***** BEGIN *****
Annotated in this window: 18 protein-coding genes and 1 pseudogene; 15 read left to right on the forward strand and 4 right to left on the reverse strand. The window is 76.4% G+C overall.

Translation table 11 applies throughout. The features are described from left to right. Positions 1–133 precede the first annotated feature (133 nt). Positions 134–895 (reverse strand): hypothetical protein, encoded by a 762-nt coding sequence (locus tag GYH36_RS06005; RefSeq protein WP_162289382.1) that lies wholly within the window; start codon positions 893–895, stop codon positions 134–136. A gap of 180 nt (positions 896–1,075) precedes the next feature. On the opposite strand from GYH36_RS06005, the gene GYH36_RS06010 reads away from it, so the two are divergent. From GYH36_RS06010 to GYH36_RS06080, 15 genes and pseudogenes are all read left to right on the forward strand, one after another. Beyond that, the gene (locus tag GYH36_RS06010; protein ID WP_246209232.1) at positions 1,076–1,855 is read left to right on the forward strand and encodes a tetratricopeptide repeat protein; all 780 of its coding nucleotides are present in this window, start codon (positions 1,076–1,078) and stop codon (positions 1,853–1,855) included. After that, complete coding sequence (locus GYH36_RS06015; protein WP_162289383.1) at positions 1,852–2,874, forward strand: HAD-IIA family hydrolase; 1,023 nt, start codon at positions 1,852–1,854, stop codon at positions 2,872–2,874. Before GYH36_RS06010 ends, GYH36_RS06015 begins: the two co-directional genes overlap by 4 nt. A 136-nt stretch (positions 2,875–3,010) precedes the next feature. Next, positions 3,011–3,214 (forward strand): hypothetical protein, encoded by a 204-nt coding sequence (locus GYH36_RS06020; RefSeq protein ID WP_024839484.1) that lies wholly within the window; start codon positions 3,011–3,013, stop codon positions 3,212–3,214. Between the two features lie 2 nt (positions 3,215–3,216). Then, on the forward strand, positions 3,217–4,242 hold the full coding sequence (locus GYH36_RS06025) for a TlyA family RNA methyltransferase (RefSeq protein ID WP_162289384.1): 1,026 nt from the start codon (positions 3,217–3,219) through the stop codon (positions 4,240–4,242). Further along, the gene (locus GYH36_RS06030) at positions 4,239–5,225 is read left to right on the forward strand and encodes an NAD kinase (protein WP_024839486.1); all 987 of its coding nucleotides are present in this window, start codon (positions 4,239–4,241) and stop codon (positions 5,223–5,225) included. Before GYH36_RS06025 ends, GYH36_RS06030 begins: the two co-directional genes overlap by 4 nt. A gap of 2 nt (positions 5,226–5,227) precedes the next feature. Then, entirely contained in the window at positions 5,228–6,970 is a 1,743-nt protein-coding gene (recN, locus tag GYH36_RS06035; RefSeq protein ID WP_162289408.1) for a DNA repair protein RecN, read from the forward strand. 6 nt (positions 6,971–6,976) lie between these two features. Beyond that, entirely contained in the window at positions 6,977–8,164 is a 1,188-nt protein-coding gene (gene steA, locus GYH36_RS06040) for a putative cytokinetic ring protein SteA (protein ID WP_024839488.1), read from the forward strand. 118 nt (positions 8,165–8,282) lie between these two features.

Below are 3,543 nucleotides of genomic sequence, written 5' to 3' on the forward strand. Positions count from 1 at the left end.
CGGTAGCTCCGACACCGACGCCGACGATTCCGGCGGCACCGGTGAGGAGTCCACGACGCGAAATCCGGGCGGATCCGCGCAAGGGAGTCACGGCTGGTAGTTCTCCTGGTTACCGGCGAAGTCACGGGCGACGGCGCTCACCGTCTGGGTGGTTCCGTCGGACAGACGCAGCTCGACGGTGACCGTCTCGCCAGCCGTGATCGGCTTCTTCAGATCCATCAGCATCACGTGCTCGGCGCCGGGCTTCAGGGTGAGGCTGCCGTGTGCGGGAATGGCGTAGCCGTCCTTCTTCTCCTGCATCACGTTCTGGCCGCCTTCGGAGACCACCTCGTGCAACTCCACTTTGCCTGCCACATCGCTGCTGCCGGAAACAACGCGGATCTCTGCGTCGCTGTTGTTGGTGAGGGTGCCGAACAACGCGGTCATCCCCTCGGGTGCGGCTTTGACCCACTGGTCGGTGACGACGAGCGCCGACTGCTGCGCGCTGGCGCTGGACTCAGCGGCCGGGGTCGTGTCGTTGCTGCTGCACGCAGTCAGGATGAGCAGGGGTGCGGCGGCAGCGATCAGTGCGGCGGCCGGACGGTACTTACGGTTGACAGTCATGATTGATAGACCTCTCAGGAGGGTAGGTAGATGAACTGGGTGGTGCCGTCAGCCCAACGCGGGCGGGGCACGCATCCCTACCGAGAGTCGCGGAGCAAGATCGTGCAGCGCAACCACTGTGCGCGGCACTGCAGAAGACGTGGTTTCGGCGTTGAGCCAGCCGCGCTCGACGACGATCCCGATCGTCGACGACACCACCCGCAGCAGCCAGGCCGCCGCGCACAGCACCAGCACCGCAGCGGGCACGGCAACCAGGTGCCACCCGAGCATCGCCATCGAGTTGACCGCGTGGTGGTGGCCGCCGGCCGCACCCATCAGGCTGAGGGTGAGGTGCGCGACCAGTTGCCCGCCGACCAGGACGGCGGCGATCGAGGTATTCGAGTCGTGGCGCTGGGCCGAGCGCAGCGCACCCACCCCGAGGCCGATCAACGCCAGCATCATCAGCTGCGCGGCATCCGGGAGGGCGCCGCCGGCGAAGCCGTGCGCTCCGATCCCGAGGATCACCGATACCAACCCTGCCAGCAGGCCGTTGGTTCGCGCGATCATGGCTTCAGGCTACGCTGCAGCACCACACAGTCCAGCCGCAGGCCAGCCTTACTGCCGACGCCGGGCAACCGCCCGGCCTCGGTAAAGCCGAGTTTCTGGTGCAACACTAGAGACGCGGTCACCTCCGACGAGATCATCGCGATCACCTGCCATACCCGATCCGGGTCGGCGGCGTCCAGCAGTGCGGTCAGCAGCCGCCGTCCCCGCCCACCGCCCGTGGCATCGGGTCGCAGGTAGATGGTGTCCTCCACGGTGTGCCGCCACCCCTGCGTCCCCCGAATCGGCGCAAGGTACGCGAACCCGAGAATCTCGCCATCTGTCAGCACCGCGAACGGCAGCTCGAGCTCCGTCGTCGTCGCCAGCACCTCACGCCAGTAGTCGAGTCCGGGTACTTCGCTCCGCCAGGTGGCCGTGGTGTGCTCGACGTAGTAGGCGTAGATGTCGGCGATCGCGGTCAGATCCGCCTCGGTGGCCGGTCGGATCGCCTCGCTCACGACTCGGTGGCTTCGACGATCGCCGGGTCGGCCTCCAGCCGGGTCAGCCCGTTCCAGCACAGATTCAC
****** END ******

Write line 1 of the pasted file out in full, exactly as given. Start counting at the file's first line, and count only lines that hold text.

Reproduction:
Annotated in this window: 18 protein-coding genes and 1 pseudogene; 15 read left to right on the forward strand and 4 right to left on the reverse strand. The window is 76.4% G+C overall.